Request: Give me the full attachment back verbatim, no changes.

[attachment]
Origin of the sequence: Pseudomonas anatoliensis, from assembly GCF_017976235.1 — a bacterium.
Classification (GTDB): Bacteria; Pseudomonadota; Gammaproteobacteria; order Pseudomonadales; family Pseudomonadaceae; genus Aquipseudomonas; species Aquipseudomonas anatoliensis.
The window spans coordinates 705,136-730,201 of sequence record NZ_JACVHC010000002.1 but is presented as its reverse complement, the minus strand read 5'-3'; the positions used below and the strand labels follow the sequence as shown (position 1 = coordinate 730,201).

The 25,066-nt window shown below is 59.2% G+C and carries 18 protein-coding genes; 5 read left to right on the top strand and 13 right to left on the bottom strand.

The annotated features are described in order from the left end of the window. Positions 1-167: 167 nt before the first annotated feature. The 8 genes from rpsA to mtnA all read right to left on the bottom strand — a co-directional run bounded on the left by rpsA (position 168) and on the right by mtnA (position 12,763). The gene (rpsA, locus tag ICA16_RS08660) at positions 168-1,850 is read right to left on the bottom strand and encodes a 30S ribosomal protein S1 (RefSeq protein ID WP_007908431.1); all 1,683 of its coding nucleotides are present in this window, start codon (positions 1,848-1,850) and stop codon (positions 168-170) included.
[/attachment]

Origin of the sequence: Pseudomonas anatoliensis, from assembly GCF_017976235.1 — a bacterium.
Classification (GTDB): Bacteria; Pseudomonadota; Gammaproteobacteria; order Pseudomonadales; family Pseudomonadaceae; genus Aquipseudomonas; species Aquipseudomonas anatoliensis.
The window spans coordinates 705,136-730,201 of sequence record NZ_JACVHC010000002.1 but is presented as its reverse complement, the minus strand read 5'-3'; the positions used below and the strand labels follow the sequence as shown (position 1 = coordinate 730,201).

The 25,066-nt window shown below is 59.2% G+C and carries 18 protein-coding genes; 5 read left to right on the top strand and 13 right to left on the bottom strand.

The annotated features are described in order from the left end of the window. Positions 1-167: 167 nt before the first annotated feature. The 8 genes from rpsA to mtnA all read right to left on the bottom strand — a co-directional run bounded on the left by rpsA (position 168) and on the right by mtnA (position 12,763). The gene (rpsA, locus tag ICA16_RS08660) at positions 168-1,850 is read right to left on the bottom strand and encodes a 30S ribosomal protein S1 (RefSeq protein ID WP_007908431.1); all 1,683 of its coding nucleotides are present in this window, start codon (positions 1,848-1,850) and stop codon (positions 168-170) included.